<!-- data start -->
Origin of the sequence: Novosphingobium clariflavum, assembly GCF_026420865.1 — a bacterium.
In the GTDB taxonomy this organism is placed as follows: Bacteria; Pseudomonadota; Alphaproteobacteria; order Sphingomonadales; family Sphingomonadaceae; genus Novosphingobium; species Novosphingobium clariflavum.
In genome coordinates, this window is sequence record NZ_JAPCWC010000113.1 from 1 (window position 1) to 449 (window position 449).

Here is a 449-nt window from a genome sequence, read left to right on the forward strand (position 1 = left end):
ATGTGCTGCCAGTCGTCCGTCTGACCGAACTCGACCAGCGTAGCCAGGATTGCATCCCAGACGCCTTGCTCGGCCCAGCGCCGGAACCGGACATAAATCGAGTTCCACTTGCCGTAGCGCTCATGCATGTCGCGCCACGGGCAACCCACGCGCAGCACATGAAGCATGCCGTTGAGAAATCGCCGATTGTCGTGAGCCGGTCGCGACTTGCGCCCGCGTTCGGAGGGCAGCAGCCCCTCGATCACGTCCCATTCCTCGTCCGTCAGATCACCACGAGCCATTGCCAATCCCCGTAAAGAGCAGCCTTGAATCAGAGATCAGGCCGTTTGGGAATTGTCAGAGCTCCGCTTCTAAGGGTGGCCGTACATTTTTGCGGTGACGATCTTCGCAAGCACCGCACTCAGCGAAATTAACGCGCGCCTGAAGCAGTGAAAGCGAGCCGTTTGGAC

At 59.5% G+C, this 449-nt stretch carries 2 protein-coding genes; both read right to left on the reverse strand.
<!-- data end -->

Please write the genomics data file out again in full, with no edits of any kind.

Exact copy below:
Origin of the sequence: Novosphingobium clariflavum, assembly GCF_026420865.1 — a bacterium.
In the GTDB taxonomy this organism is placed as follows: Bacteria; Pseudomonadota; Alphaproteobacteria; order Sphingomonadales; family Sphingomonadaceae; genus Novosphingobium; species Novosphingobium clariflavum.
In genome coordinates, this window is sequence record NZ_JAPCWC010000113.1 from 1 (window position 1) to 449 (window position 449).

Here is a 449-nt window from a genome sequence, read left to right on the forward strand (position 1 = left end):
ATGTGCTGCCAGTCGTCCGTCTGACCGAACTCGACCAGCGTAGCCAGGATTGCATCCCAGACGCCTTGCTCGGCCCAGCGCCGGAACCGGACATAAATCGAGTTCCACTTGCCGTAGCGCTCATGCATGTCGCGCCACGGGCAACCCACGCGCAGCACATGAAGCATGCCGTTGAGAAATCGCCGATTGTCGTGAGCCGGTCGCGACTTGCGCCCGCGTTCGGAGGGCAGCAGCCCCTCGATCACGTCCCATTCCTCGTCCGTCAGATCACCACGAGCCATTGCCAATCCCCGTAAAGAGCAGCCTTGAATCAGAGATCAGGCCGTTTGGGAATTGTCAGAGCTCCGCTTCTAAGGGTGGCCGTACATTTTTGCGGTGACGATCTTCGCAAGCACCGCACTCAGCGAAATTAACGCGCGCCTGAAGCAGTGAAAGCGAGCCGTTTGGAC

At 59.5% G+C, this 449-nt stretch carries 2 protein-coding genes; both read right to left on the reverse strand.